Study warns that chemicals from plasticware could be compromising biological studies

Chemicals leaching from plastic lab equipment could be compromising the accuracy of biological studies, warn Canadian researchers. Clear labelling is needed to help scientists avoid plastics that could distort their results, say Andrew Holt at the University of Alberta and colleagues.

Cheap and disposable plasticware, such as precision pipette tips or micro-reaction vials, are widely used by chemists and biologists. However, additives used to manufacture plastics can leach out of the final product - as the recent concern over bisphenol A, the toxic compound that can leach from plastic baby bottles, has highlighted.

’There is a general acceptance among scientists that the use of plastics in some experiments reduces the likelihood of experimental success,’ Holt told Chemistry World, ’although few reports indicate that compounds leaching from plastics are responsible.’

Holt first became suspicious that compounds were leaching from polypropylene reaction tubes in 2006, when investigating how ammonium chloride interacts with an enzyme linked to Parkinson’s disease. The team found that ammonium chloride only interacted weakly, but the interaction seemed to persist even when the reagents were diluted greatly. 


Source: © Andrew Holt

Could plastics be wrecking your reactions?

Suspecting their labware, the team washed clean plastic vials and tubing in water, methanol and DMSO - and identified two chemicals that had dissolved in the wash solvents. Both of these turned out to be additives used in the manufacture of the plastic: the disinfectant DiHEMDA, and the lubricant oleamide. Further testing showed both compounds were inhibitors of the same Parkinson’s enzyme.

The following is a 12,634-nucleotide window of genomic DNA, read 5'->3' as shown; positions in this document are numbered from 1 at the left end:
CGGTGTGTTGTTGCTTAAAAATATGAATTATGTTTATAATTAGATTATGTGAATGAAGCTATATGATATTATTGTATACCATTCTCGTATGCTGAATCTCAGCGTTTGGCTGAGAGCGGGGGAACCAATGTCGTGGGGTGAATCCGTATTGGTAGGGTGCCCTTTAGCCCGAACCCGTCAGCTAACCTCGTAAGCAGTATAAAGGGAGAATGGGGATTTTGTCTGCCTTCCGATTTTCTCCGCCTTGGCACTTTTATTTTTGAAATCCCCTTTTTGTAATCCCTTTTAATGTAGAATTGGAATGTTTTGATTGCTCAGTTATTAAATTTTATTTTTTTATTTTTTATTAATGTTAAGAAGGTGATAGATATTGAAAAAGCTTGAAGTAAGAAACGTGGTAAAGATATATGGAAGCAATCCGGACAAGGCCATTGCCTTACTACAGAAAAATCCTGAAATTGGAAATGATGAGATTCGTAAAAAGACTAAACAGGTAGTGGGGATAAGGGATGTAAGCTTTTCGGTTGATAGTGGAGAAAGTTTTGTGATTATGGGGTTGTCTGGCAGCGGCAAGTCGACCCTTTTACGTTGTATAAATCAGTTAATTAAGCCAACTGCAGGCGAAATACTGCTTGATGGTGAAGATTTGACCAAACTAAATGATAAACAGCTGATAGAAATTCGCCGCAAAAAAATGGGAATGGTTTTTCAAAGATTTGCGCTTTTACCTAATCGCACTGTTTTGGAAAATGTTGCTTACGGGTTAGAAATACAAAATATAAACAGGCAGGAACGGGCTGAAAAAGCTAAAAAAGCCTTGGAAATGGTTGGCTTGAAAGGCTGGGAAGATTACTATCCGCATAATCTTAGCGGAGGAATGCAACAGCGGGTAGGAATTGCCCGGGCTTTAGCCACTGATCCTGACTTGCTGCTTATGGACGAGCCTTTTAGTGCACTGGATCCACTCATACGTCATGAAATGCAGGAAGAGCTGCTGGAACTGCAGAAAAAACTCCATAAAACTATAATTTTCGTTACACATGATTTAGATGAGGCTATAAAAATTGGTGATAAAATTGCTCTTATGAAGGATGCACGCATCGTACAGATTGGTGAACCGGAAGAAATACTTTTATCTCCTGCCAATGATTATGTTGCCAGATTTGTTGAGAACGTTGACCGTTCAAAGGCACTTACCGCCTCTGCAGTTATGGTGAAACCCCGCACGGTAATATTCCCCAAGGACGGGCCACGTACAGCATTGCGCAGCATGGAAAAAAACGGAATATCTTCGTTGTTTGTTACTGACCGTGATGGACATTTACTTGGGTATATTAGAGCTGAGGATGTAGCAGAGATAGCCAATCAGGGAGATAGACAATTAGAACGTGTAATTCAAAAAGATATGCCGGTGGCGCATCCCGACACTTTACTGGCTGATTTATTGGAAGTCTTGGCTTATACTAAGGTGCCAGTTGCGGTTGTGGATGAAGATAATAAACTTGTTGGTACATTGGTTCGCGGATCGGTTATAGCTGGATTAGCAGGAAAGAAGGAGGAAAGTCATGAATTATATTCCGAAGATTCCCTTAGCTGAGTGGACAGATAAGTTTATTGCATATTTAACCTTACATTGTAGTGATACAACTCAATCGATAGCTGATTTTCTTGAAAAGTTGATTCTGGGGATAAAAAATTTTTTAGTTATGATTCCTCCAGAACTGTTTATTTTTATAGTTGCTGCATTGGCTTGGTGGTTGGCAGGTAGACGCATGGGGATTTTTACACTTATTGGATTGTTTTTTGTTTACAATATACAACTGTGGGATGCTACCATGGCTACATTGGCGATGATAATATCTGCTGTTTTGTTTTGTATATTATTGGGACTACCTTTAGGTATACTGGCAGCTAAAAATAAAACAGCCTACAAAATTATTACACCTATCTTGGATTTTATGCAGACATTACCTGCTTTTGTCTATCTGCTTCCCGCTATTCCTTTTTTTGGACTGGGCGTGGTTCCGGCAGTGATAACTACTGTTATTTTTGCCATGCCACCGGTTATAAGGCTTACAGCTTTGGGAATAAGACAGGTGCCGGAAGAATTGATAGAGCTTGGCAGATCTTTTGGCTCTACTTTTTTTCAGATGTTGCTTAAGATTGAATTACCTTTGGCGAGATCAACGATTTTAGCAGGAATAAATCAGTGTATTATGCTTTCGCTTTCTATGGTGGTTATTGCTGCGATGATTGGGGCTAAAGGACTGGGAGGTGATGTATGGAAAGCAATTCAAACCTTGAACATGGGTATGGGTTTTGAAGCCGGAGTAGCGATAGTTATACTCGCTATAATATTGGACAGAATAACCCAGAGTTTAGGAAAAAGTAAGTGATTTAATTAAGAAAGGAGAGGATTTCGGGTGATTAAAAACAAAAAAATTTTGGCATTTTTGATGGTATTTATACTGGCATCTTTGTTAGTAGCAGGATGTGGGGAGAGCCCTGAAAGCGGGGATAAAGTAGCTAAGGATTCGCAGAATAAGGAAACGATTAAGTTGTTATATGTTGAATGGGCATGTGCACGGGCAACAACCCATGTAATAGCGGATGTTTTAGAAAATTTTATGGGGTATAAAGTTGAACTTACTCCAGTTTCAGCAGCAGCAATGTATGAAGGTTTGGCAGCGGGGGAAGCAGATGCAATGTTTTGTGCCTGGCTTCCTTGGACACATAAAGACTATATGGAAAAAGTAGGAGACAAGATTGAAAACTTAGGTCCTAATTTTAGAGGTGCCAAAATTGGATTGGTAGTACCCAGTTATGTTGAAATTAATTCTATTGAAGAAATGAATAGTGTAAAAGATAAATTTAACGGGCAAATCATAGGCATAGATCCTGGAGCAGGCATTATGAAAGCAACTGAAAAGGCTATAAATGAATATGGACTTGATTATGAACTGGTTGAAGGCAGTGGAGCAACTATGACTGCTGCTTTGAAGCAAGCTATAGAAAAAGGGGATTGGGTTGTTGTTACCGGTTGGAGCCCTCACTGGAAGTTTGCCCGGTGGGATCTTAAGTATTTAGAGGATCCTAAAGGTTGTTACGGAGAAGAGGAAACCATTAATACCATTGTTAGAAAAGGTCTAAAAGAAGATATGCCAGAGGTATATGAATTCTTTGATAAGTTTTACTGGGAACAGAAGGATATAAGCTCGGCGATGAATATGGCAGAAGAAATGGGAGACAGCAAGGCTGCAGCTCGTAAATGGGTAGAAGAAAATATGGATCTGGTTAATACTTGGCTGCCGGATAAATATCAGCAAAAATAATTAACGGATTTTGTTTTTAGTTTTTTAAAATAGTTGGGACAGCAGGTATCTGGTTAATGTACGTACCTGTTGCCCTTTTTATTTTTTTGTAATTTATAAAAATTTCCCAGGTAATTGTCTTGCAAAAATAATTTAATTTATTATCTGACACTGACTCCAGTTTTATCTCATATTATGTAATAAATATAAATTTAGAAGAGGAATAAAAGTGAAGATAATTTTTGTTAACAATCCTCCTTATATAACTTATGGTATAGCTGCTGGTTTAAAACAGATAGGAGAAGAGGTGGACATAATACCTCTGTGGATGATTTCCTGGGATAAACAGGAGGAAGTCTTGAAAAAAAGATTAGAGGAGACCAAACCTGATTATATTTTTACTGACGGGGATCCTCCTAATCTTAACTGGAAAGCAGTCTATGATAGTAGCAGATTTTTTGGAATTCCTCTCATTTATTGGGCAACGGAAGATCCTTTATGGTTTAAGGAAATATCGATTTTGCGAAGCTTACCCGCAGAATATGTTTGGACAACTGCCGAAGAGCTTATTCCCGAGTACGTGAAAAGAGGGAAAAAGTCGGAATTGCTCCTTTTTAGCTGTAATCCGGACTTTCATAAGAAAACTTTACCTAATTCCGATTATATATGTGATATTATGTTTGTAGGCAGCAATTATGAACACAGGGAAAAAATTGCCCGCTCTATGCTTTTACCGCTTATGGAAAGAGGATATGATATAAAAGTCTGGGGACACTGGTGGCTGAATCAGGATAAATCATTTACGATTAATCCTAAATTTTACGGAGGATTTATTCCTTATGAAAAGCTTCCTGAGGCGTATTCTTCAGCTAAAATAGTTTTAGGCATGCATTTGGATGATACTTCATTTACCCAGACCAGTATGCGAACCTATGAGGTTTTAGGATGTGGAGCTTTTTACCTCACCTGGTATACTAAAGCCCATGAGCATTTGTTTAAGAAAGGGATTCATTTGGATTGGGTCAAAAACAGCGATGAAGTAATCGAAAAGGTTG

’We found that the amounts of chemicals leached varied between manufacturers -and even between differently-sized vials,’ says Holt, which indicates that different manufacturing processes may be responsible. 

Human impact

While debate continues over bisphenol A’s potential threat to human health, the chemicals Holt discovered leaching from plastics are unlikely to cause similar concern, he says. ’In this case, I suspect the quantities involved are not high enough to pose any risk to humans,’ says Holt, because the chemicals are only present in micromole quantities that could only affect specific reactions performed at low concentration. 

Due to the nature of processes used to make plastics, Holt believes that there may be no ’universally safe’ plastic - and the best option is to be aware of any chemicals that might be present. 

’This is a useful study that points out the need to be sure of the components of the plasticware in use,’ says Robin Hiley, a  pharmacologist at the University of Cambridge. ’Plasticware is widely used for preparation of solutions and storage in freezers, and the issue of long term leaching might be a real one.’ 

However, using glassware instead would not be a perfect remedy to the problem, Hiley adds. ’Many agents can stick to glass through cleaning, which could also distort results at low concentration,’ he says. ’In short - dissolver beware!’

Lewis Brindley

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